“New urbanism was conceived for millennials, but it is affordable to boomers”– Ronda Kaysen, AARP, February 20, 2018

 

There are many Co-Living options, traditional and new housing models, for seniors to consider. Co-Living is not just a housing model for sharing a home, but also may involve living in more of a community; there are many creative approaches.

 

Co-Buying / Co-Purchasing and Cooperative Housing:

Shared ownership models are another way to create affordability.  Co-Buying is the process of buying real estate with one or more people to whom one is not married. Oftentimes people are buying with their family or will work with their friends and it’s a great way to get your purchasing power up. In a market like Seattle it’s very difficult to afford to buy a house on your own in just about any neighborhood. This shared buying power is a great way to enter the market, or a strategy to slowly exit the market as you age, whether you are trying start off small with some real estate assets or to sell off assets incrementally and downsize. …Certainly some pioneering financing models.

The difference between a cooperative and a Co-Buying model is that Co-Buying is an ownership model where you own shares in a corporation, you don’t actually own physical property. Co-Buying is very democratic and as a corporation your private information is shielded from tax records and things like that.  If you’re banding together with someone to build, it can also be less expensive because you’re only paying for the cost of construction rather than experiencing the mark ups and sales costs like brokers’ commissions, loan origination fees and other speculative fees and costs.  These fees do not occur when buying into a share of a Co-Buy. Also upon exit, if you needed to sell, it would be easy to exit the agreement and sell your share.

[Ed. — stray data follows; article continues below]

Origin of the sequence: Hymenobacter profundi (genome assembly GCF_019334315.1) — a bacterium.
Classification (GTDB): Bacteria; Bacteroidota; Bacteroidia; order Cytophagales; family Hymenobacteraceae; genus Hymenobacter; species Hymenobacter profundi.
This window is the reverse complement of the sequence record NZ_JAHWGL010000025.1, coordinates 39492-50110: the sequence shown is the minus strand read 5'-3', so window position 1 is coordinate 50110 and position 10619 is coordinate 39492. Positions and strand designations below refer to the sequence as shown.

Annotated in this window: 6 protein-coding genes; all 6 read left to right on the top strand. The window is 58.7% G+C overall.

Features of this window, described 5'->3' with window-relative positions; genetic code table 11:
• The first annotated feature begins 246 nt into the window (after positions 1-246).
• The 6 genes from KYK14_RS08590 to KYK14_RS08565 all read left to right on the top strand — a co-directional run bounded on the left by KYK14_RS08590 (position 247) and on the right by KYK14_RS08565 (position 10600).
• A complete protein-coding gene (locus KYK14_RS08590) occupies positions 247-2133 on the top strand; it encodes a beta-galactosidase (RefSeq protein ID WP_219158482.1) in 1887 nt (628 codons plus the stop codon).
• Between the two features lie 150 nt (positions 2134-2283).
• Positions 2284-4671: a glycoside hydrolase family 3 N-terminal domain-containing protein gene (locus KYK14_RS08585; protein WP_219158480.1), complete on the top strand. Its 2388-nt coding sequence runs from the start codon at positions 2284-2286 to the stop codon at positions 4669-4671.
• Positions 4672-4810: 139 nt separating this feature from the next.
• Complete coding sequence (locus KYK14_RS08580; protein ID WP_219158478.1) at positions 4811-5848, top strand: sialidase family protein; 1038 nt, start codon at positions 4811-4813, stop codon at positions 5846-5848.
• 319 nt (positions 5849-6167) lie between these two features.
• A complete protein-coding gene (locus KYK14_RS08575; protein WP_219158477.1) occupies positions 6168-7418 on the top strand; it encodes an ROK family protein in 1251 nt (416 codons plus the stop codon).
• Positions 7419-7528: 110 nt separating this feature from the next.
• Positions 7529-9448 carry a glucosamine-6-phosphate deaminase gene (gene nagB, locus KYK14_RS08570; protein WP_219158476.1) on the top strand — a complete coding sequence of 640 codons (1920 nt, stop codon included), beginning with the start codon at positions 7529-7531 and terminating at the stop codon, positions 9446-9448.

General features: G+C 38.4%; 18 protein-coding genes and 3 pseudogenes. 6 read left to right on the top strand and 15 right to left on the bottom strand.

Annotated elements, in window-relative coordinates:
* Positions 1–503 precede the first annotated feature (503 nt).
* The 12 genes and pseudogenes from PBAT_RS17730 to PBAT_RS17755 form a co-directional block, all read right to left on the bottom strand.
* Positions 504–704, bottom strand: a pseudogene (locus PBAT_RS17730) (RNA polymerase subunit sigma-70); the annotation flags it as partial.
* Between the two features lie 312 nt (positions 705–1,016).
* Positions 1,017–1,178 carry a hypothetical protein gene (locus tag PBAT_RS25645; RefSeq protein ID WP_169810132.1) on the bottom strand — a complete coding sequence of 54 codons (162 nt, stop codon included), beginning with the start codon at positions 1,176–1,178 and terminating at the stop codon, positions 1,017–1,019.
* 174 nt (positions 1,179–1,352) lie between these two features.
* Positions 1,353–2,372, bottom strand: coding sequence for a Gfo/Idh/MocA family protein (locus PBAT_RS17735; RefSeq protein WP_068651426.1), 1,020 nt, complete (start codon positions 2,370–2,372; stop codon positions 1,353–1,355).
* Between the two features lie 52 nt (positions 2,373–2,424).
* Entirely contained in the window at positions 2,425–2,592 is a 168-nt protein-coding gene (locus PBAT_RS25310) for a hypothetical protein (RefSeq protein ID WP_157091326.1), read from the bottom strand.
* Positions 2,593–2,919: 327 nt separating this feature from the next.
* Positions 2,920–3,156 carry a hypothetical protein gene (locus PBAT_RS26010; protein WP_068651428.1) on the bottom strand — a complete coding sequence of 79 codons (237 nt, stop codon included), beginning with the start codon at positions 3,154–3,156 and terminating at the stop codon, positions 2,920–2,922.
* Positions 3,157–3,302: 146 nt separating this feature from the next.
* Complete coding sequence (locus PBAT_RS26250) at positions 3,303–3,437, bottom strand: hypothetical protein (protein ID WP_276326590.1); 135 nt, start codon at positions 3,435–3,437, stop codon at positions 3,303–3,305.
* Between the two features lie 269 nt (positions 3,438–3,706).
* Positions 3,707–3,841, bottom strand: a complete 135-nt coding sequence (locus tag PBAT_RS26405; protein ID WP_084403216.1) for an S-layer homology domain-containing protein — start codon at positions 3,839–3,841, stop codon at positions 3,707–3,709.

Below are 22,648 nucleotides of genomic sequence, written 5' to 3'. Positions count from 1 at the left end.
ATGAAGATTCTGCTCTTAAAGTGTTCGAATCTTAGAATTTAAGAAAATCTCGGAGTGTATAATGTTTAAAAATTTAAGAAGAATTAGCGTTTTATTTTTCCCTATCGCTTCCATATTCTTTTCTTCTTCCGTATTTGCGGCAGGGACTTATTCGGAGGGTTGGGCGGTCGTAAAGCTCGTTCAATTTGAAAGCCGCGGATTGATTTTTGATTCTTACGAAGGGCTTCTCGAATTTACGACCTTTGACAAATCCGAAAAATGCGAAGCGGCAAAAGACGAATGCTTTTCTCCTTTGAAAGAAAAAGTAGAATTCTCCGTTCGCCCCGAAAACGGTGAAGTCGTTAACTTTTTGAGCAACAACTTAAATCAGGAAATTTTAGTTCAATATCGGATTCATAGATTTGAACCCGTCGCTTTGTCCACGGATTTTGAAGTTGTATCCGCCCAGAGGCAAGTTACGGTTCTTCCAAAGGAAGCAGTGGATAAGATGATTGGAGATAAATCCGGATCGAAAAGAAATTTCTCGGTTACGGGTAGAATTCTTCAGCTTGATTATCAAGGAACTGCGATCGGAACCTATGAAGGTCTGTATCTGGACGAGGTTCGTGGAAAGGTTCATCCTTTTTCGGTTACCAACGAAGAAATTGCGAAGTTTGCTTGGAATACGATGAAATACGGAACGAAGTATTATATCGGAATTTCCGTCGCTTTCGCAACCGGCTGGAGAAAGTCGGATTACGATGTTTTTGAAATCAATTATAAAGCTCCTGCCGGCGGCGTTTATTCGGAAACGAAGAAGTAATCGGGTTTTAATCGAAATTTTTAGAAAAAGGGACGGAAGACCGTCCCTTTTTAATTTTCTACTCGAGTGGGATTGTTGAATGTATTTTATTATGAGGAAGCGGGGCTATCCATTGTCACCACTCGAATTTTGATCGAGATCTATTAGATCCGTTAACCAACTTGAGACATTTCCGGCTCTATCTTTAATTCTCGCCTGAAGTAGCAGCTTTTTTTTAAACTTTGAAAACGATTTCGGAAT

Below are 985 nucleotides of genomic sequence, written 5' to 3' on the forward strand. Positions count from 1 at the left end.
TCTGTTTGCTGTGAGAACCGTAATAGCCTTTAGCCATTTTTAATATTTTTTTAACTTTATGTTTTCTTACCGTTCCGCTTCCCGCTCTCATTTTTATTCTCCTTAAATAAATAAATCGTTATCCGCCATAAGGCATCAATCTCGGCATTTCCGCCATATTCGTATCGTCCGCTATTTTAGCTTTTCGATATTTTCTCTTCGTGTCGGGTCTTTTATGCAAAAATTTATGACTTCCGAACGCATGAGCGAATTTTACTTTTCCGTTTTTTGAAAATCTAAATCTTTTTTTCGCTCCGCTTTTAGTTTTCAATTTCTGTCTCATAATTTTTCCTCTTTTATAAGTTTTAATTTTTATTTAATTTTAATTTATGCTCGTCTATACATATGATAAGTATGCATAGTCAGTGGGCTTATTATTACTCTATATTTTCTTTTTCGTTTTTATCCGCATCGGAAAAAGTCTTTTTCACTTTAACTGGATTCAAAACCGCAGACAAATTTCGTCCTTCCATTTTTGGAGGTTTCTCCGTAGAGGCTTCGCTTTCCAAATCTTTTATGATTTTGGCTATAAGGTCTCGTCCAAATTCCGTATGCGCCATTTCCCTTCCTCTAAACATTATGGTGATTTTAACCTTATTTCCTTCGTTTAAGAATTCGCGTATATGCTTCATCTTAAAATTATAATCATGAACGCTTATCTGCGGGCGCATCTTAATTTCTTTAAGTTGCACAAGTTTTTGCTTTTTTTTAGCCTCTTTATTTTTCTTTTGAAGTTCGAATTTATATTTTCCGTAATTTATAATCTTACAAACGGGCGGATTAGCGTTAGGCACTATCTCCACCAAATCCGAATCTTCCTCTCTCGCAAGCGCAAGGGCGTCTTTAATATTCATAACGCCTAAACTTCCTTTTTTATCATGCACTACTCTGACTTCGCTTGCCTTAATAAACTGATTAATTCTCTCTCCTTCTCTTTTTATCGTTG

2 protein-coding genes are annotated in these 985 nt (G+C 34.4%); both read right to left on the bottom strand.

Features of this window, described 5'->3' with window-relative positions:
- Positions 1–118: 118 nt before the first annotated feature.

The Cooperative housing model is really the original model for affordable housing.  It was popularized in dense urban areas like New York when people banded together and formed a corporation to buy property and build. Projects like the Jewish cooperative housing projects were mainly sponsored by Unions and community organizations of the day.